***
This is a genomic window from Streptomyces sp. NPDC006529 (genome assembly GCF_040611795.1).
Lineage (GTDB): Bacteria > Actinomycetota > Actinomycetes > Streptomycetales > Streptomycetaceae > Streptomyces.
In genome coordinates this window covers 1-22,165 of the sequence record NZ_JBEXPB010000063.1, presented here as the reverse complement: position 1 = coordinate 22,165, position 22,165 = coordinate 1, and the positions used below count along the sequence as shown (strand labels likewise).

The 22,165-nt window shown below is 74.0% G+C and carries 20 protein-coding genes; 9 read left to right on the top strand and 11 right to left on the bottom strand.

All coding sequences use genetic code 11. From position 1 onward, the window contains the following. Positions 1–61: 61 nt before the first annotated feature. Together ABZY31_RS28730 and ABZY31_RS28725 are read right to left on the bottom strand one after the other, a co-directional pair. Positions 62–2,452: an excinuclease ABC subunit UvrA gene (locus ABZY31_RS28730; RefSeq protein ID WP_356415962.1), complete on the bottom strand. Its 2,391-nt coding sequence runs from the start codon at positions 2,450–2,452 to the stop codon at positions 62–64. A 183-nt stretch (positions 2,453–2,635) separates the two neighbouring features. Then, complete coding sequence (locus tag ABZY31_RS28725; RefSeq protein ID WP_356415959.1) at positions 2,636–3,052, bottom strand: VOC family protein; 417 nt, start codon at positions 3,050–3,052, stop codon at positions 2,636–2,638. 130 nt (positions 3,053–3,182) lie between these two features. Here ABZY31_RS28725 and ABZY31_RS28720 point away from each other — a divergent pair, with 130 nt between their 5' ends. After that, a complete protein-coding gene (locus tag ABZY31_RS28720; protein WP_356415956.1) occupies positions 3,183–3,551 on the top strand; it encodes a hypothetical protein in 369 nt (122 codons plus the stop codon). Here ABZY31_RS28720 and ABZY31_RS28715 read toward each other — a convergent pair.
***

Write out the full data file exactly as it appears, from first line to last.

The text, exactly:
This is a genomic window from Streptomyces sp. NPDC006529 (genome assembly GCF_040611795.1).
Lineage (GTDB): Bacteria > Actinomycetota > Actinomycetes > Streptomycetales > Streptomycetaceae > Streptomyces.
In genome coordinates this window covers 1-22,165 of the sequence record NZ_JBEXPB010000063.1, presented here as the reverse complement: position 1 = coordinate 22,165, position 22,165 = coordinate 1, and the positions used below count along the sequence as shown (strand labels likewise).

The 22,165-nt window shown below is 74.0% G+C and carries 20 protein-coding genes; 9 read left to right on the top strand and 11 right to left on the bottom strand.

All coding sequences use genetic code 11. From position 1 onward, the window contains the following. Positions 1–61: 61 nt before the first annotated feature. Together ABZY31_RS28730 and ABZY31_RS28725 are read right to left on the bottom strand one after the other, a co-directional pair. Positions 62–2,452: an excinuclease ABC subunit UvrA gene (locus ABZY31_RS28730; RefSeq protein ID WP_356415962.1), complete on the bottom strand. Its 2,391-nt coding sequence runs from the start codon at positions 2,450–2,452 to the stop codon at positions 62–64. A 183-nt stretch (positions 2,453–2,635) separates the two neighbouring features. Then, complete coding sequence (locus tag ABZY31_RS28725; RefSeq protein ID WP_356415959.1) at positions 2,636–3,052, bottom strand: VOC family protein; 417 nt, start codon at positions 3,050–3,052, stop codon at positions 2,636–2,638. 130 nt (positions 3,053–3,182) lie between these two features. Here ABZY31_RS28725 and ABZY31_RS28720 point away from each other — a divergent pair, with 130 nt between their 5' ends. After that, a complete protein-coding gene (locus tag ABZY31_RS28720; protein WP_356415956.1) occupies positions 3,183–3,551 on the top strand; it encodes a hypothetical protein in 369 nt (122 codons plus the stop codon). Here ABZY31_RS28720 and ABZY31_RS28715 read toward each other — a convergent pair.